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Robbins' Recovery

The successful, dramatic recovery of Robbins' cinquefoil is an example of the power of federal/private partnerships to benefit imperiled plants, fish and wildlife.

  • Mark Cheater
  • Dec 01, 2002

Often the news about imperiled wildlife is discouraging, but occasionally there's a success to report. The latest good news: a rare plant has been removed from the U.S. Endangered Species List.

The Robbins' cinquefoil (left), a small, yellow-flowered perennial, is found only in the upper reaches of the White Mountains of New Hampshire. Less than 4,000 of the plants remained before the species was listed as endangered in 1980, and its main population was threatened by plant collectors and hikers on the nearby Appalachian Trail.

In 1983, government officials and representatives from the Appalachian Mountain Club rerouted the trail away from the plant's habitat. Later, with help from the New England Wild Flower Society, biologists created two additional populations of the cinquefoil in other locations in the White Mountain National Forest.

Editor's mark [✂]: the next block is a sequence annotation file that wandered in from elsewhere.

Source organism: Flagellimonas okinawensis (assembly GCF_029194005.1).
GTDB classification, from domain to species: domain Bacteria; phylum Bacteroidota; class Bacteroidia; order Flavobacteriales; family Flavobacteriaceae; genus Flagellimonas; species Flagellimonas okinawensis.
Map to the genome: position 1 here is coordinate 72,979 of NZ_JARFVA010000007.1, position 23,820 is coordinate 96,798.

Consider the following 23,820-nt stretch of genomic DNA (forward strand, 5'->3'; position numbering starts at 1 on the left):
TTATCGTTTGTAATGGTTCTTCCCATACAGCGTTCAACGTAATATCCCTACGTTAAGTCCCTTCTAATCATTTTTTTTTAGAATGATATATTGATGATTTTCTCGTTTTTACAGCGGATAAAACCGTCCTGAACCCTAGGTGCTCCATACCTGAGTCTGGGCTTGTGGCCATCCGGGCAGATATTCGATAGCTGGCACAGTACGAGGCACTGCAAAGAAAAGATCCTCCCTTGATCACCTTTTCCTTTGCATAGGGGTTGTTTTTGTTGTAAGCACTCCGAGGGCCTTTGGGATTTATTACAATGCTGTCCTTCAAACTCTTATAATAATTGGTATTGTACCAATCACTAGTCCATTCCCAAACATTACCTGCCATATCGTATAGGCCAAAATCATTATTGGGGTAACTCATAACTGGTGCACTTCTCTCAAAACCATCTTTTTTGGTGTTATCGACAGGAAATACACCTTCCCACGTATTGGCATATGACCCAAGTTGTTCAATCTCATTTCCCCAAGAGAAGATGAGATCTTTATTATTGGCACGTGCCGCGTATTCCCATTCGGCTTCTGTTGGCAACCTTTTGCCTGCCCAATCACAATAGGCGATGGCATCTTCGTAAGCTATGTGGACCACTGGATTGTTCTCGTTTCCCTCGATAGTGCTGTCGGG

Today, more than 14,000 Robbins' cinquefoils grow in the White Mountains, and the species was officially de-listed in late August. "The successful, dramatic recovery of Robbins' cinquefoil is an example of the power of federal/private partnerships to benefit imperiled plants, fish and wildlife," says Mamie Parker of the U.S. Fish and Wildlife Service.

Photo: © RON ROTHSCHADL (U.S. FISH AND WILDLIFE SERVICE)

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